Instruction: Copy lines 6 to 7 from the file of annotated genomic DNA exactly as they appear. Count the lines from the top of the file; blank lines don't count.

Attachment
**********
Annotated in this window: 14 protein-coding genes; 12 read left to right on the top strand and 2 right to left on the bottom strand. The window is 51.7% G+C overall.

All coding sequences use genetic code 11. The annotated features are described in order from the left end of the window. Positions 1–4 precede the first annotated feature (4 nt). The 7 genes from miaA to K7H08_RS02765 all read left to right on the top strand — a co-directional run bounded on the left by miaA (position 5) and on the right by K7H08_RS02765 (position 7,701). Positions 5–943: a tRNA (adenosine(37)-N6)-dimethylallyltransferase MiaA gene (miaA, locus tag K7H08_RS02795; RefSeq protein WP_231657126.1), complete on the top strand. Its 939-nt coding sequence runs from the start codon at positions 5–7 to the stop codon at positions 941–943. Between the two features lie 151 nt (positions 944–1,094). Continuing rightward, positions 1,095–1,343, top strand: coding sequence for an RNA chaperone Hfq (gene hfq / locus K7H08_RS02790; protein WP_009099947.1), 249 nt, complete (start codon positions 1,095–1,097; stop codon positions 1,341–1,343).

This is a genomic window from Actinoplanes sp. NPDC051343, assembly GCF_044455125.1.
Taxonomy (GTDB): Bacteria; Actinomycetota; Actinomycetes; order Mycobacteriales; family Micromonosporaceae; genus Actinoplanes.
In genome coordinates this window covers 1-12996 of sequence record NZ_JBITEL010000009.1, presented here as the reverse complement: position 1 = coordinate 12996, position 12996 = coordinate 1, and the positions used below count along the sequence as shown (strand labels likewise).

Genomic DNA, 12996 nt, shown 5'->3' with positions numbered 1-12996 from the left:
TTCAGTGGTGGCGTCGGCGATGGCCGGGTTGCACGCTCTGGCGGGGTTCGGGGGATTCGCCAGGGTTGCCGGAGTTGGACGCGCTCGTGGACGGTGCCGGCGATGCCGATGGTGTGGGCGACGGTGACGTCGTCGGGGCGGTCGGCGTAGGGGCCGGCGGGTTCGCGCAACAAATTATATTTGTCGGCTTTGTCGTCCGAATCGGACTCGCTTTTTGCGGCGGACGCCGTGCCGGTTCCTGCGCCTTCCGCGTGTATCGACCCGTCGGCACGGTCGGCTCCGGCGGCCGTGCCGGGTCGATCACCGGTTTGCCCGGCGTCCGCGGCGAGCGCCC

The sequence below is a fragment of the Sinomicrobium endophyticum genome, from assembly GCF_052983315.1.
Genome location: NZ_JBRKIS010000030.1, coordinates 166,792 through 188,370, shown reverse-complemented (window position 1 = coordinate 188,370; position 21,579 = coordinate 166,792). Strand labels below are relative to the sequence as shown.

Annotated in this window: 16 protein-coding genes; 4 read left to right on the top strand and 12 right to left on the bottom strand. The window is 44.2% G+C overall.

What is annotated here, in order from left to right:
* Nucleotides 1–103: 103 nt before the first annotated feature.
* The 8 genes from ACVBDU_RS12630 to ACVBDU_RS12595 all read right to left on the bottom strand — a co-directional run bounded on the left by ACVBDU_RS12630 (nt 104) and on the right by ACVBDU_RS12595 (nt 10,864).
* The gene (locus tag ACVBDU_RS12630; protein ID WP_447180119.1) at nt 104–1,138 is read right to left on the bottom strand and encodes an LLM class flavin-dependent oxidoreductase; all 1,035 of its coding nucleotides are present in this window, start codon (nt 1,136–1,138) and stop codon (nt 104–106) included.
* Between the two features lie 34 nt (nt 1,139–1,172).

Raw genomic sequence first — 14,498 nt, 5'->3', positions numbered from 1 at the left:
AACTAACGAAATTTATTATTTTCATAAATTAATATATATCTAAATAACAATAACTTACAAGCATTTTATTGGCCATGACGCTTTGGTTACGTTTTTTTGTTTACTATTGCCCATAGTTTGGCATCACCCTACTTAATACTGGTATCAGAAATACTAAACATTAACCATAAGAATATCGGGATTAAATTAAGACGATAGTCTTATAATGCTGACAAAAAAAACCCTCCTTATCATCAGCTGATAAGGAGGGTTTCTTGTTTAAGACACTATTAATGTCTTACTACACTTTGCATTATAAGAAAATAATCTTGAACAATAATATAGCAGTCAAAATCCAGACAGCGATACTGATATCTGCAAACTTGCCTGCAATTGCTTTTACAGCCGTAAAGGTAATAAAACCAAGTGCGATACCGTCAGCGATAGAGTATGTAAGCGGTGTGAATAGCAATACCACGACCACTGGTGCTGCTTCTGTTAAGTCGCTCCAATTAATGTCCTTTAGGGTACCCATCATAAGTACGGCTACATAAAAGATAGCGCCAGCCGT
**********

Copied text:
Genomic DNA, 12996 nt, shown 5'->3' with positions numbered 1-12996 from the left:
TTCAGTGGTGGCGTCGGCGATGGCCGGGTTGCACGCTCTGGCGGGGTTCGGGGGATTCGCCAGGGTTGCCGGAGTTGGACGCGCTCGTGGACGGTGCCGGCGATGCCGATGGTGTGGGCGACGGTGACGTCGTCGGGGCGGTCGGCGTAGGGGCCGGCGGGTTCGCGCAACAAATTATATTTGTCGGCTTTGTCGTCCGAATCGGACTCGCTTTTTGCGGCGGACGCCGTGCCGGTTCCTGCGCCTTCCGCGTGTATCGACCCGTCGGCACGGTCGGCTCCGGCGGCCGTGCCGGGTCGATCACCGGTTTGCCCGGCGTCCGCGGCGAGCGCCC